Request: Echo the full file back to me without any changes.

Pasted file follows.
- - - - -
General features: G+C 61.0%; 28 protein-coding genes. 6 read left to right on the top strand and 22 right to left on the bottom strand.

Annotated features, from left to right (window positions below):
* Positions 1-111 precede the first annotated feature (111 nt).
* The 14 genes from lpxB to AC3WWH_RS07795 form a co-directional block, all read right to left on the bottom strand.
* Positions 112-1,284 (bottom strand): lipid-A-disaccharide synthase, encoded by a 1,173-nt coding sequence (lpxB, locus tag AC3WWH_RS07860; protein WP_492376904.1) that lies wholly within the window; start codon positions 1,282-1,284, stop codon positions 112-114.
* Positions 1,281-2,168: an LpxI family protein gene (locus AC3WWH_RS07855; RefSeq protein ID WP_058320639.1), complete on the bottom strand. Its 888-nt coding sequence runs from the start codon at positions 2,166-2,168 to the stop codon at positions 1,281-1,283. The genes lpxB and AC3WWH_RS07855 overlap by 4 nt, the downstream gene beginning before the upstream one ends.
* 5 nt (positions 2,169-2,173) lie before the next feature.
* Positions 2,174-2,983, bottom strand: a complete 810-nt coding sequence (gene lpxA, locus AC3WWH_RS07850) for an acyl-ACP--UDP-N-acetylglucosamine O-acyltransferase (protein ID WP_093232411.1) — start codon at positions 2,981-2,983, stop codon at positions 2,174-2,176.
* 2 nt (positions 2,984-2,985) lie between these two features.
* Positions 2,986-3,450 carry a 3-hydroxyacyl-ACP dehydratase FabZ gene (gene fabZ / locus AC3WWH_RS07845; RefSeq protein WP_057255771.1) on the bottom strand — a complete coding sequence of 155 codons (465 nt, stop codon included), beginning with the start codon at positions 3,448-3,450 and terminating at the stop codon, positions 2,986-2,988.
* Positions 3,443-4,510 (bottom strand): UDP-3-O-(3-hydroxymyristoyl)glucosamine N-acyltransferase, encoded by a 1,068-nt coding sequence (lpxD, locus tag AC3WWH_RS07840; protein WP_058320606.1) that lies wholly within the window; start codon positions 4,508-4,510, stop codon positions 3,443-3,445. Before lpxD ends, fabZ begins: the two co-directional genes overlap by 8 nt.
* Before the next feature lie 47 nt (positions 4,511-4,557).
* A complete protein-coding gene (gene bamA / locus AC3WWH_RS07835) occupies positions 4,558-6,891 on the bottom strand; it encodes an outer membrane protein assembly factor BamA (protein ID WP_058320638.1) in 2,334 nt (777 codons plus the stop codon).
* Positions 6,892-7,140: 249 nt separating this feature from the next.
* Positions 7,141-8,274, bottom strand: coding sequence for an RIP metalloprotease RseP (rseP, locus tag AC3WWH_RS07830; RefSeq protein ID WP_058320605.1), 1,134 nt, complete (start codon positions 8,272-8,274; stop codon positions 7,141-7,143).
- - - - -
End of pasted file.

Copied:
General features: G+C 61.0%; 28 protein-coding genes. 6 read left to right on the top strand and 22 right to left on the bottom strand.

Annotated features, from left to right (window positions below):
* Positions 1-111 precede the first annotated feature (111 nt).
* The 14 genes from lpxB to AC3WWH_RS07795 form a co-directional block, all read right to left on the bottom strand.
* Positions 112-1,284 (bottom strand): lipid-A-disaccharide synthase, encoded by a 1,173-nt coding sequence (lpxB, locus tag AC3WWH_RS07860; protein WP_492376904.1) that lies wholly within the window; start codon positions 1,282-1,284, stop codon positions 112-114.
* Positions 1,281-2,168: an LpxI family protein gene (locus AC3WWH_RS07855; RefSeq protein ID WP_058320639.1), complete on the bottom strand. Its 888-nt coding sequence runs from the start codon at positions 2,166-2,168 to the stop codon at positions 1,281-1,283. The genes lpxB and AC3WWH_RS07855 overlap by 4 nt, the downstream gene beginning before the upstream one ends.
* 5 nt (positions 2,169-2,173) lie before the next feature.
* Positions 2,174-2,983, bottom strand: a complete 810-nt coding sequence (gene lpxA, locus AC3WWH_RS07850) for an acyl-ACP--UDP-N-acetylglucosamine O-acyltransferase (protein ID WP_093232411.1) — start codon at positions 2,981-2,983, stop codon at positions 2,174-2,176.
* 2 nt (positions 2,984-2,985) lie between these two features.
* Positions 2,986-3,450 carry a 3-hydroxyacyl-ACP dehydratase FabZ gene (gene fabZ / locus AC3WWH_RS07845; RefSeq protein WP_057255771.1) on the bottom strand — a complete coding sequence of 155 codons (465 nt, stop codon included), beginning with the start codon at positions 3,448-3,450 and terminating at the stop codon, positions 2,986-2,988.
* Positions 3,443-4,510 (bottom strand): UDP-3-O-(3-hydroxymyristoyl)glucosamine N-acyltransferase, encoded by a 1,068-nt coding sequence (lpxD, locus tag AC3WWH_RS07840; protein WP_058320606.1) that lies wholly within the window; start codon positions 4,508-4,510, stop codon positions 3,443-3,445. Before lpxD ends, fabZ begins: the two co-directional genes overlap by 8 nt.
* Before the next feature lie 47 nt (positions 4,511-4,557).
* A complete protein-coding gene (gene bamA / locus AC3WWH_RS07835) occupies positions 4,558-6,891 on the bottom strand; it encodes an outer membrane protein assembly factor BamA (protein ID WP_058320638.1) in 2,334 nt (777 codons plus the stop codon).
* Positions 6,892-7,140: 249 nt separating this feature from the next.
* Positions 7,141-8,274, bottom strand: coding sequence for an RIP metalloprotease RseP (rseP, locus tag AC3WWH_RS07830; RefSeq protein ID WP_058320605.1), 1,134 nt, complete (start codon positions 8,272-8,274; stop codon positions 7,141-7,143).